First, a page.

This procedure matches how libraries are usually released in the Python world.
The CI tools (virtualbmc and sushy-tools) and ironic-tempest-plugin will not be branched.
A named stable branch is supported according to the OpenStack policies, which is currently 1.5 years of full support followed by extended maintenance.
Since this proposal significantly increases the number of branches in support, we’ll tighten the rules around backports to named branches:
The first 12 months any bug fixes are acceptable. Low-risk features may be accepted if they’re believed to substantially improve the operator or user experience.
The last 6 months and during the extended maintenance phase only high and critical bug fixes are accepted.
If during the extended maintenance no changes merge to a branch within 6 months, this branch is considered abandoned and is closed for further backports.
This also applies when the changes are proposed but cannot merge because of failing CI.
Bugfix branches (for deliverables that have them) are supported for 6 months. Only high and critical bug fixes are accepted during the whole support time.
It may mean that a stable branch created earlier will receive more fixes than a bugfix branch created later. This is a reflection of the fact that consumers are not expected to follow bugfix branches.
As before, high and critical bug fixes should be backported to all supported branches once merged to master.
Dependencies handling for named releases and branches does not change. For example, we keep consuming upper-constraints of a corresponding branch.
For intermediate releases we will consume upper-constraints from a future named branch. E.g. for Victoria we would consume https://releases.openstack.org/constraints/upper/victoria.
The inter-service dependencies for both named and intermediate releases must be expressed separately, both via microversioning or via documentation. We already provide support for a broad set of versions of projects we can integrate with.
The deprecation policy remains intact: any deprecated functionality can only be removed after 6 months pass and a named release is done.
Keep the current model, ask intermediate releases consumers to always upgrade to the latest one.
Data model impact¶
State Machine Impact¶
REST API impact¶
Microversioning is already used as a way to ensure cross-releases API compatibility.
Client (CLI) impact¶
“openstack baremetal” CLI¶
RPC API impact¶
Driver API impact¶
Nova driver impact¶
We expect the Nova driver released as part of a certain OpenStack release series to be compatible at least with all Ironic releases from the same series and with the last release from the previous series.
Under the proposed model, ironic, ironic-inspector and ironic-python-agent will get released at roughly the same time. The compatibility rules will be:
Each release of ironic/ironic-inspector is compatible with
the release of ironic-python-agent that happens at the same time
the last named release of ironic-python-agent
Supporting releases between these two is very likely but is not officially guaranteed nor tested in the CI.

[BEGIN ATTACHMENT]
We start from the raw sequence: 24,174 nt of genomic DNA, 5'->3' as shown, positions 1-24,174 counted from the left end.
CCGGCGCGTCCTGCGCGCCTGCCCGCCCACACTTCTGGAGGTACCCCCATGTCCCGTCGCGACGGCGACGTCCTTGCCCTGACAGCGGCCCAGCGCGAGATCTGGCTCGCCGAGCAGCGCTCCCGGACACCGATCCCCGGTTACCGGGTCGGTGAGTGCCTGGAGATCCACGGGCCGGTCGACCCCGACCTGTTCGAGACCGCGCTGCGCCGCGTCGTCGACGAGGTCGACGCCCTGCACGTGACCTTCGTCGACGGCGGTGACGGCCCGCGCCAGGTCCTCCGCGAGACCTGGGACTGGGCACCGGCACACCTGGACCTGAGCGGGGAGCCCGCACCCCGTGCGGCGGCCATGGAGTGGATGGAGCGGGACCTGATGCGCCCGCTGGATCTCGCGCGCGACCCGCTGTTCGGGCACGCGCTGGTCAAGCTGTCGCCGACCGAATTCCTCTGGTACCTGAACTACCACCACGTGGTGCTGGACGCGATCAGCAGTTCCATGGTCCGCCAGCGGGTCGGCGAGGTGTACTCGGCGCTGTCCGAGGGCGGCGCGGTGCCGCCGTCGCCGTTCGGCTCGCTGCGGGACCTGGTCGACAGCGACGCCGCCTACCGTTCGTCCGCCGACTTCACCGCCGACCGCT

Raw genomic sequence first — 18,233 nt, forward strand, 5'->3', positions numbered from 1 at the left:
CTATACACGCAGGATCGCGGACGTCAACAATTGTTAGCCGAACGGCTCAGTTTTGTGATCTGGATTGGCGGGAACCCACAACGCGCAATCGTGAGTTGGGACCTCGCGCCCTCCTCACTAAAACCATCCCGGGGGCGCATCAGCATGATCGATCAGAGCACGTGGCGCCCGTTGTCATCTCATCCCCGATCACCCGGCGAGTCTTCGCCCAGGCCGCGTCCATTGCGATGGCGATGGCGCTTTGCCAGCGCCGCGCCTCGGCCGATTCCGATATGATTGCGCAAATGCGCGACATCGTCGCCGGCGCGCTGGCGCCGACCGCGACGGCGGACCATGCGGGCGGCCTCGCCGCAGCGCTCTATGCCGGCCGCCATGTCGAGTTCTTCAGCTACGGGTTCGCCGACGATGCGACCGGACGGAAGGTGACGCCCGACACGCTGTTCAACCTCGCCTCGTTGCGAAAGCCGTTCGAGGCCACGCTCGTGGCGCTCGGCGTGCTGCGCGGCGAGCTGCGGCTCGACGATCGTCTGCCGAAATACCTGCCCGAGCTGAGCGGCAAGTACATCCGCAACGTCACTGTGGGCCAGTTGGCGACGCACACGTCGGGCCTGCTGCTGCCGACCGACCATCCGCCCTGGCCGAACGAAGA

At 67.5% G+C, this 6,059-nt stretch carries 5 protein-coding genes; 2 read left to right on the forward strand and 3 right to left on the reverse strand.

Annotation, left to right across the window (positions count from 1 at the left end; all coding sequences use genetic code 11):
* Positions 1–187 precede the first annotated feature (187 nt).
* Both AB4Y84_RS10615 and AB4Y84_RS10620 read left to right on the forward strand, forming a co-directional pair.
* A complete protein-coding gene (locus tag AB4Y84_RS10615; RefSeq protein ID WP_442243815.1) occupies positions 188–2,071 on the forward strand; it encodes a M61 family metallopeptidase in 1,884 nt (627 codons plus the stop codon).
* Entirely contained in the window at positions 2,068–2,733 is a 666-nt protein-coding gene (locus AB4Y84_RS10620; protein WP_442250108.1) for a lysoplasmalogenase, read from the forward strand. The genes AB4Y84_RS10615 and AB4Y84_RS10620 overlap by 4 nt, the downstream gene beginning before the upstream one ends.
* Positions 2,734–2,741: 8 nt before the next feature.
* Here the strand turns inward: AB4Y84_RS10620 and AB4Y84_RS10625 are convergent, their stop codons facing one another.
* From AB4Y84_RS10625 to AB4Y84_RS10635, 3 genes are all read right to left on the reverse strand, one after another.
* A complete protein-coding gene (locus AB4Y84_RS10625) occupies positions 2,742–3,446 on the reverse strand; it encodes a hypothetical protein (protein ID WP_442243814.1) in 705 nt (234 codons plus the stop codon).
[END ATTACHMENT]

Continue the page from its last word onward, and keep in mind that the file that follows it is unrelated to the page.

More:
Each release of ironic-python-agent is compatible with
the releases of ironic and ironic-inspector that happen at the same time
the last named releases of ironic and ironic-inspector
The first 3 rules are already enforced in the CI, the last will require a new job on ironic-python-agent, supposedly based on Bifrost.
The compatibility matrix will be provided through the documentation as part of the pre-release documentation update and via the future web site.
We will publish ironic-python-agent images corresponding to all stable branches, named and intermediate (currently images are only published for named branches) and provide instructions on how to build customized images based on a certain branch or release.
Supported intermediate releases will also receive security bug fixes.
Other end user impact¶
Other deployer impact¶
Deployers will have faster access to new features if they opt for using intermediate releases.
No direct impact. The Deprecation policy is not changed.
The whole team is expected to be responsible for executing this plan, the primary assignee(s) will coordinate it.
- Primary assignee:
Dmitry Tantsur (@dtantsur, firstname.lastname@example.org)
Discuss this document with the release team and the TC. Make necessary adjustments to our deliverables in the release repository.
Update the releasing documentation and publish our release schedule.
Create new CI jobs as described in Testing.
Start publishing ironic-python-agent images from non-named stable branches (may work out-of-box).
Update Bifrost to support installing components from latest published releases.
Two new family of the CI jobs will be introduced:
Intermediary upgrade jobs on ironic and ironic-inspector, testing upgrade from the last intermediate release branch.
Backwards compatibility job on ironic-python-agent to test every commit against the previous named releases of ironic and ironic-inspector (e.g. during the Victoria cycle ironic-python-agent is tested against stable/ussuri of ironic and ironic-inspector).
Third party CI jobs are expected to run on the intermediate branches the same way as they would on master. As soon as support for a specific branch is over, the 3rd party CI jobs may be turned off for it. Since we are only going to accept high and critical bug fixes to new branches, only minor load increase is expected on 3rd party CI systems.
Upgrades and Backwards Compatibility¶
To make intermediate releases obviously consumable, we will need a new web site focused around standalone ironic. It will display the latest versions of the components and ironic-python-agent images, point at the way to consume them and provide documentation for each minor or major release.
The releasing documentation will be updated to follow this model.